The Office of Federal Contract Compliance Programs and the Equal Opportunity Survey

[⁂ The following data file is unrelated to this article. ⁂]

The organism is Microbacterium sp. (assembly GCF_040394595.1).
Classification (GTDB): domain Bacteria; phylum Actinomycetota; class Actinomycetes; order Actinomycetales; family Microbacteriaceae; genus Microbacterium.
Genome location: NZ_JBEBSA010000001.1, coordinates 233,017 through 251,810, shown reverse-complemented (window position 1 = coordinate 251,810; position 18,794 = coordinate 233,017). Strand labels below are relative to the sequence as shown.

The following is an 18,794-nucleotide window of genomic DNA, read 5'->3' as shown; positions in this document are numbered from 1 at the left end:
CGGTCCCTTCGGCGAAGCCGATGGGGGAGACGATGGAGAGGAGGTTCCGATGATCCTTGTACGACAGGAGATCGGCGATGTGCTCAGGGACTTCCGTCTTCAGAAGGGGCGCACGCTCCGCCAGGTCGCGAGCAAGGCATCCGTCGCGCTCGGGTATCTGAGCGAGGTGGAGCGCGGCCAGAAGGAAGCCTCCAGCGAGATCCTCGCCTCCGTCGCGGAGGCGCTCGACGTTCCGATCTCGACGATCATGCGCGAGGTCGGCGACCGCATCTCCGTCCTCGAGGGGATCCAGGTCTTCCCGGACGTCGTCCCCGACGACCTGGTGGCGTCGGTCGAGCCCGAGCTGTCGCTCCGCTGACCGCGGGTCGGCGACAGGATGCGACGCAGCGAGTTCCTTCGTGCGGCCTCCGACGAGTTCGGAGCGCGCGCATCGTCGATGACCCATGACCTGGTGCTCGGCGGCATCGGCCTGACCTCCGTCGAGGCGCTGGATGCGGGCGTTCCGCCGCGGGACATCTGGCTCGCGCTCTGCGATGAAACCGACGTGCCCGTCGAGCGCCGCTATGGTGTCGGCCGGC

Order Code RS20897 Updated September 14, 2006 CRS Report for Congress Received through the CRS Web The Office of Federal Contract Compliance Programs and the Equal Opportunity Survey Linda Levine Specialist in Labor Economics Domestic Social Policy Division Summary The Office of Federal Contract Compliance Programs (OFCCP) is an enforcement agency within the U.S. Department of Labor (DOL). In addition to other equal employment measures, the OFCCP oversees E.O. 11246, which prohibits discrimination in covered employers’ workplaces on the basis of race, color, religion, national origin, and gender. The Johnson-era order further requires certain federal contractors and subcontractors to carry out affirmative actions to ensure that protected classes of workers have equal employment opportunities. After decades without substantive change, the Clinton Administration issued revised regulations in 1997 and 2000 — the most controversial component of which is the mandatory annual Equal Opportunity (EO) Survey. While it continued to send the survey to contractors through December 2004, the OFCCP hired Abt Associates in late 2002 to assess the survey’s usefulness as a tool for focusing agency resources on those employers most likely to engage in systemic discrimination. The agency proposed, on January 20, 2006, to eliminate the EO survey based upon the results of the Abt study. The EO survey was rescinded effective September 8, 2006. This report will not be updated. The OFCCP’s Mandate The U.S. Department of Labor’s Office of Federal Contract Compliance Programs (OFCCP) enforces E.O. 11246, Section 503 of the Rehabilitation Act of 1973 and Section 402 of the Vietnam Era Veterans’ Readjustment Assistance Act of 1974. The amended order and statutes prohibit covered employers from discriminating against job applicants or employees based on race, color, religion, national origin, gender, disability and veteran status. They further require some covered employers to take positive steps (i.e., affirmative actions such as outreach, recruitment, or training) to ensure individuals have equal opportunities for employment. The antidiscrimination provision of E.O. 11246 applies to federal contractors and subcontractors as well as federally assisted construction contractors and subcontractors who conduct business with the government worth more than $10,000 in one year. In light Congressional Research Service ˜ The Library of Congress CRS-2 of the temporary nature of the construction industry’s workforce, the OFCCP establishes the affirmative actions that approximately 100,000 construction establishments must make in an effort to achieve agency-set placement goals for the protected classes. Nonconstruction (service and supply) employers with at least one federal contract of $50,000 or more and at least 50 employees are required to develop written affirmative action programs (AAPs). The employer must analyze the use of minorities and women in its workforce, by job class, compared to the general availability of qualified or trainable minorities and women. If the employer determines through this self-audit that underutilization exists, it must develop placement goals and make “good faith efforts” to achieve them. The OFCCP is not authorized to penalize contractors for failing to meet their goals. Regulations Revised During the Clinton Administration E.O. 11246’s regulations had not changed substantively for decades until August 1997, when the first of two final rules was issued based on a comprehensive review by the Clinton Administration. Both the 1997 and 2000 revised regulations cover nonconstruction contractors. The first rule dealt with compliance monitoring by, among other things, instituting use of a tiered compliance evaluation process1 and raising the contract threshold for mandatory pre-award compliance evaluations from at least $1 million to at least $10 million. It also addressed enforcement (e.g., specifying a fixed term of at least six months or an indefinite period as the length of debarment) and recordkeeping (e.g., employers must retain records for two years if the firm has 150 or more employees or a contract of at least $150,000; otherwise, one year). The Equal Opportunity (EO) Survey. In November 2000, a second final rule was published that focused mainly on AAPs and codified the new EO Survey. With regard to AAPs, the rule cut the factors considered in the availability test for minorities and women from eight to two; allowed contractors to continue using a variety of methods to identify underutilization; eliminated some AAP elements; and required contractors to appoint a company official with the authority to effectively implement the program. The EO Survey was to query contractors annually about their AAP activities, personnel actions (e.g., hires and promotions), and compensation of full-time employees aggregated by job group and minority or gender status. Its stated purposes were to enable the OFCCP to better direct agency resources toward contractors most likely to be out of compliance, to make efficient use of the tiered compliance process, and to encourage selfawareness and self-evaluation among contractors as a means of increasing compliance. The final rule (41 CFR Part 60, Subpart B, Section 2.18) also specified that “[e]ach year, 1 The tiered process consists of one or more of the following: a compliance review, heretofore the “one-size-fits-all” approach; an off-site review of records, which is similar to the desk-audit phase of the compliance review; a compliance check, which is an on-site visit to review the contractor’s books and records to determine the accuracy and completeness of previously submitted information, proper maintenance of records under the executive order and/or that the contractor has developed an AAP consistent with OFCCP requirements; and a focused review. CRS-3 OFCCP will designate a substantial portion of all nonconstruction establishments to” complete the EO Survey, which could only be changed under the following circumstances: (1) The Secretary must clearly demonstrate through statistical analyses of EO Survey submissions that the data element in question is no longer of value; and (2) The Secretary must follow Notice and Comment procedures. Reaction and Background. Although women’s and civil rights groups largely supported the revised regulations, other parties did not. The mandatory survey was particularly controversial. Comments were made about the agency’s projection of the survey’s hours burden on employers and the potential for disclosure to competitors or the public under the Freedom of Information Act of contractor-provided information — especially compensation data. In December 1999, almost a year before the second final rule was published, the Office of Management and Budget (OMB) approved the OFCCP’s proposal to require contractors to provide summary compensation information at an earlier phase of routine compliance evaluations (i.e., at the opening (desk-audit) stage). The agency, in December 1998, had proposed that contractors who were selected for reviews supply salary data for individual employees, which generated much opposition from the business community primarily due to confidentiality concerns. The OFCCP said early submission of compensation data would enable contract compliance officers to conduct more thorough initial checks and thereby more efficiently focus on specific problems. In mid-February 1999, after reviewing comments on the revised compliance evaluation scheduling letter, the agency asked OMB to grant a 90-day extension of the status quo in order to address Paperwork Reduction Act issues (e.g., burden and confidentiality). The OFCCP and OMB began circulating a draft of the EO Survey in September 1999, which reportedly was then being developed as an alternative to the agency’s attempt to require detailed compensation data from contractors early in the compliance process. These OFCCP compensation initiatives were part of the Clinton Administration’s heightened efforts to narrow the gender wage gap. Other elements of the “Equal Pay Initiative” did not come to fruition (e.g., $10 million in the FY2001 budget request for the Equal Employment Opportunity Commission (EEOC) to provide outreach — training and technical assistance — to employers, carry out a public service campaign about pay issues, and conduct training on the Equal Pay Act for some 1,000 EEOC employees). The EO Survey During the Bush Administration Women’s advocacy groups and some Members of Congress expressed concern that the Bush Administration had not sent out the third round of the EO Survey by spring 2001, because the completion date for the two prior rounds was May 31.2 Just as the 2 The April 2000 survey had to be completed and returned within 30 days. The survey sent on December 30, 2000 initially had a 45-day completion period from date of survey receipt, but in response to contractors’ requests for extensions, the Bush Administration lengthened the deadline to May 31, 2001. CRS-4 precise format of the survey is not included in the final rule, neither is the meaning of “year” (e.g., fiscal, calendar, any 12-month period). In December 2002, 2003, and 2004, the OFCCP mailed the unchanged survey. It went to 10,000 contractors each year who were randomly selected. This compares favorably with the 7,000 contractors to whom the survey initially was sent in April 2000; however, the agency said at that time that it expected to eventually query about one-half of the nonconstruction contractor population. When the survey was sent in December 2000, it went to 49,000 contractors. Proposed Rule to Eliminate the EO Survey. The agency hired Abt Associates in late 2002 “to study and improve the Equal Opportunity Survey and the [contractor] selection methodology [for compliance reviews].”3 OFCCP Director Charles James stated that results of the study would provide a statistical basis on which to determine whether the EO survey can be utilized to better direct agency resources toward contractors that engage in discrimination.4 As previously noted, the regulation requires the use of “statistical analyses of EO Survey submissions” to invalidate a data element of the survey. The regulation further requires “Notice and Comment procedures” to be followed if changes to the survey are desired. On January 20, 2006, the OFCCP issued a proposed rule to eliminate the EO survey based upon the Abt study’s results that most of the 125 predictor variables of discrimination derived from the survey bore no relation to findings of systemic discrimination in subsequent compliance reviews.5 Abt estimated that the predictive power of a model containing four of the 22 variables associated with systemic discrimination determinations was somewhat better than chance.6 It found, however, that many of the contractors that the four-variable model identified as likely to be engaged in discrimination were false positives (i.e., compliance evaluations did not uncover systemic discrimination). Two of the four variables are available from the EEO-1 forms that contractors must provide the OFCCP. A model utilizing the two variables has slightly less, but nonetheless acceptable, predictive ability compared to a model utilizing all four variables.7 The OFCCP noted that it already utilizes the two variables to target its compliance activities. 3 []. 4 “OFCCP Schedules 2,000 Compliance Reviews to Analyze Controversial Pay Survey’s Validity,” Daily Labor Report, June 12, 2003. 5 Department of Labor, Office of Federal Contract Compliance Programs, “Affirmative Action and Nondiscrimination Obligations of Contractors and Subcontractors; Equal Opportunity Survey; Proposed Rule,” 71 Federal Register 3374, Jan. 20, 2006. (Hereafter cited as 71 Federal Register 3374). 6 Abt Associates Inc., An Evaluation of OFCCP’s Equal Opportunity Survey, available at []. (Hereafter cited as Abt Associates, An Evaluation of OFCCP’s Equal Opportunity Survey. Note: Abt analyzed data from a randomly selected subset of contractors that both successfully completed the 2002 EO survey and subsequently underwent compliance evaluations. The total was 1,888 contractors. 7 Ibid. CRS-5 The agency further stated that it is in the process of creating and implementing the Federal Contractor Selection System (FCSS), which is based upon the identification of relationships between EEO-1 workforce profiles and findings of discrimination in 10 years of data from compliance evaluations.8 The agency not only regarded the EO survey as duplicative, but also less informative than data gathered from contractors at the initial stage of the tiered compliance evaluation process.9 The agency and Abt discussed an alternative approach to creating a targeting model that would develop data elements, similar to those collected through the EO Survey, from information contractors usually provide to OFCCP personnel at the desk audit stage. The consultant noted that “[T]his approach has the advantage of collecting more-accurate and more-pertinent data than provided by the current EO survey.... A related advantage is that OFCCP would avoid the expense of the survey process.”10 These advantages presumably would apply as well to the agency’s FCSS discussed above. The OFCCP estimated that distribution, collection, and processing of the EO Survey cost the agency $356,000 per year. It similarly considered the survey to be burdensome to contractors (e.g., $5.8 million per year).11 OFCCP also did not believe the EO survey increased contractors’ awareness of their equal opportunity performance, nor encouraged them to conduct self-evaluations to improve their compliance levels.12 The agency has adopted other means of promoting contractor awareness (e.g., compliance assistance seminars and workshops, materials on the OFCCP webpage, and a telephone/email help desk). Effective September 8, 2006, the agency rescinded the EO survey.13 It received a total of 2,736 comments: 62% (1,707) of commenters supported eliminating the survey, with about 1,600 of these commenters having submitted form letters; 38% (1,029) of commenters opposed the survey’s elimination, with about 1,000 of these commenters having submitted form letters.14 The OFCCP concluded that, in light of the findings from the Abt study and an earlier contractor’s analysis, and careful review and consideration of the public comments, and the development of other OFCCP initiatives to accomplish the EO Survey’s objectives,...the EO Survey has no utility to OFCCP or to contractors. In fact, valuable enforcement resources are misdirected through the use of the EO Survey, and the burden to OFCCP to collect 8 71 Federal Register 3374. 9 Ibid. 10 Abt Associates, An Evaluation of OFCCP’s Equal Opportunity Survey, p. 39. Note: Abt encountered numerous problems with the quality of data from the EO survey. 11 71 Federal Register 3374. 12 Ibid. 13 Department of Labor, Office of Federal Contract Compliance Programs, “Affirmative Action and Nondiscrimination Obligations of Contractors and Subcontractors; Equal Opportunity Survey; Final Rule,” 71 Federal Register 53032, Sept. 8, 2006. (Hereafter cited as 71 Federal Register 53032). 14 “Controversial Survey, Mandated Since 1999, But Never Utilized, Is Rescinded by OFCCP,” Daily Labor Report, Sept. 8, 2006. CRS-6 and process EO Survey data that will yield such a poor targeting system are too significant to justify its continued use.15 15 71 Federal Register 53032